The Most Unlikely Hero for Conservatives: Justice Sotomayor

Nine days after former New York assistant district attorney and current U.S. Supreme Court Justice Sonya Sotomayor exclaimed, "We can't keep bending the Fourth Amendment to the resources of law enforcement,” a Richmond lobbyist for Virginia’s sheriffs was attempting to kill an historic “Fourth Amendment for the 21st Century.”

As explained last week,

“The proposed amendment [to the Virginia Constitution] clarifies that unreasonable searches and seizures may not be made of our digital data (i.e., e-mails and data stored on computers or cell phones).  This is a logical extension of ‘papers and effects’ from James Madison’s 18th-century version.”

The proposed amendment also clarifies

“Madison’s version [which] did not clearly define terms such as ‘probable cause’ or ‘unreasonable searches and seizures.’  That has created lots of litigation and thousands of pages of case law that frequently confuse lawyers and judges.”

John Jones, executive director of the Virginia Sheriffs Association (VSA), issued the following vapid, content-free statement of opposition to the proposed constitutional amendment:

The Virginia Sheriffs Association opposes HJ 578 which amends the constitution of Virginia on search and seizure.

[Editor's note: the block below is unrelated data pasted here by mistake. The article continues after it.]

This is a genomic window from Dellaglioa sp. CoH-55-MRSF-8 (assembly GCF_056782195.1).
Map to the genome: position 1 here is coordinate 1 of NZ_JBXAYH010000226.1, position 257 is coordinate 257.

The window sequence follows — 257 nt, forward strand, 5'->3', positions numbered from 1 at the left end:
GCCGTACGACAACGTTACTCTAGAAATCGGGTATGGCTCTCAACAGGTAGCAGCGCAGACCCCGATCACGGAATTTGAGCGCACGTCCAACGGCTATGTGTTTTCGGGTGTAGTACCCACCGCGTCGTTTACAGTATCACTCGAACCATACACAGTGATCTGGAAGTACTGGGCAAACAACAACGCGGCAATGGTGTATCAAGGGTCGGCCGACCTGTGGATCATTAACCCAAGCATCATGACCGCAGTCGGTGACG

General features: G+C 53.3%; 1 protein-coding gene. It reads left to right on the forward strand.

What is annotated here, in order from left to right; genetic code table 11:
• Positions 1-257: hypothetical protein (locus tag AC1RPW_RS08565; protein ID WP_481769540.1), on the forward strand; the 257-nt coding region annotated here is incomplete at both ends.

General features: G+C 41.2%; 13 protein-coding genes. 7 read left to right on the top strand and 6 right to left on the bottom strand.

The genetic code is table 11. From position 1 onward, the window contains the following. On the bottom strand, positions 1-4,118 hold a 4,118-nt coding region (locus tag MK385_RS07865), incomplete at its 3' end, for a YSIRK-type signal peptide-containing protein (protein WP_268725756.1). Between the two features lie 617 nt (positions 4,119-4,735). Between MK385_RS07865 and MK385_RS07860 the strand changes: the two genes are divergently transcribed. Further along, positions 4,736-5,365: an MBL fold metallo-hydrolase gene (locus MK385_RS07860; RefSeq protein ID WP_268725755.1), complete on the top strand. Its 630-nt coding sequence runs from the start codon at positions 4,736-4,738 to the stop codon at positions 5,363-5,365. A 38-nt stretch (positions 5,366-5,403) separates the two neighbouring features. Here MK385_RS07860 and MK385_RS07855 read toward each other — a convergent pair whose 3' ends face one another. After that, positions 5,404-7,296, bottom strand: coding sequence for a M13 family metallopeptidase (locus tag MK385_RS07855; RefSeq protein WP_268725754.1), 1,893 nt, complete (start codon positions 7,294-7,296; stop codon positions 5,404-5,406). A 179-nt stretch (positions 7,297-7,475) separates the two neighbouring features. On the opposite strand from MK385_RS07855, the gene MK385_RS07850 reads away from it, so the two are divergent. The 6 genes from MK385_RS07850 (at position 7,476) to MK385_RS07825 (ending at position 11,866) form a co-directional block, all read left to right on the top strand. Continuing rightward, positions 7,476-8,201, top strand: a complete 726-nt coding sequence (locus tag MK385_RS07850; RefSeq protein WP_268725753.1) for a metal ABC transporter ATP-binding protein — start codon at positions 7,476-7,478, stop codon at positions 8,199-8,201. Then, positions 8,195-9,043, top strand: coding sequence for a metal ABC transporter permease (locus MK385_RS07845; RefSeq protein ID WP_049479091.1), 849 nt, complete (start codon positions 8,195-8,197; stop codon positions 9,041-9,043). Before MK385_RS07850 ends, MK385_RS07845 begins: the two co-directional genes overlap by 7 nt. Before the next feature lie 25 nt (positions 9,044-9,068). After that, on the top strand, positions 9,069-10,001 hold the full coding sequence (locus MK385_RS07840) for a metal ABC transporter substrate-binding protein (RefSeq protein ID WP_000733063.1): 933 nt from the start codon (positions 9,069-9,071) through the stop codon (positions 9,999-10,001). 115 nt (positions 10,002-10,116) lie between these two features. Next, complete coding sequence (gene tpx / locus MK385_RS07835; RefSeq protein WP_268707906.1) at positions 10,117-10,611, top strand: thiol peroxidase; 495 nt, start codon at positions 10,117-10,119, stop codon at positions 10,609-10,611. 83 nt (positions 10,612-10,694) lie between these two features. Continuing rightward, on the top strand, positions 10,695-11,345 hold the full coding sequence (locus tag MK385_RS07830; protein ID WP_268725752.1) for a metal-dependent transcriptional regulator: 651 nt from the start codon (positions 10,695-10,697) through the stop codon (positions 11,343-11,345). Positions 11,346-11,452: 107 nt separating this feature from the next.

The search and seizure provision of Virginia's Constitution have (sic) years of case law and the rules are clear. Protections are in place that balance the rights of the citizenry and the public safety interest of law enforcement. There has been no compelling reason to change 100 years of case law on search and seizure. Sheriffs as elected constitutional officers are as concerned as anyone about the individual rights of citizens against unreasonable search and seizure. 

The Sheriffs are concerned with the unintended consequences of a sweeping amendment.  We urge [the House of Delegates] to vote NO on HJ 578.

The VSA is a 501(c)(6) nonprofit organization that solicits contributions from the general public to “push for additional funding for law enforcement officers to patrol and make arrests, stronger law enforcement legislation, and tougher sentences for criminals.”

Meanwhile, Evan Bernick of the right-leaning Institute for Justice wrote that at oral argument last week: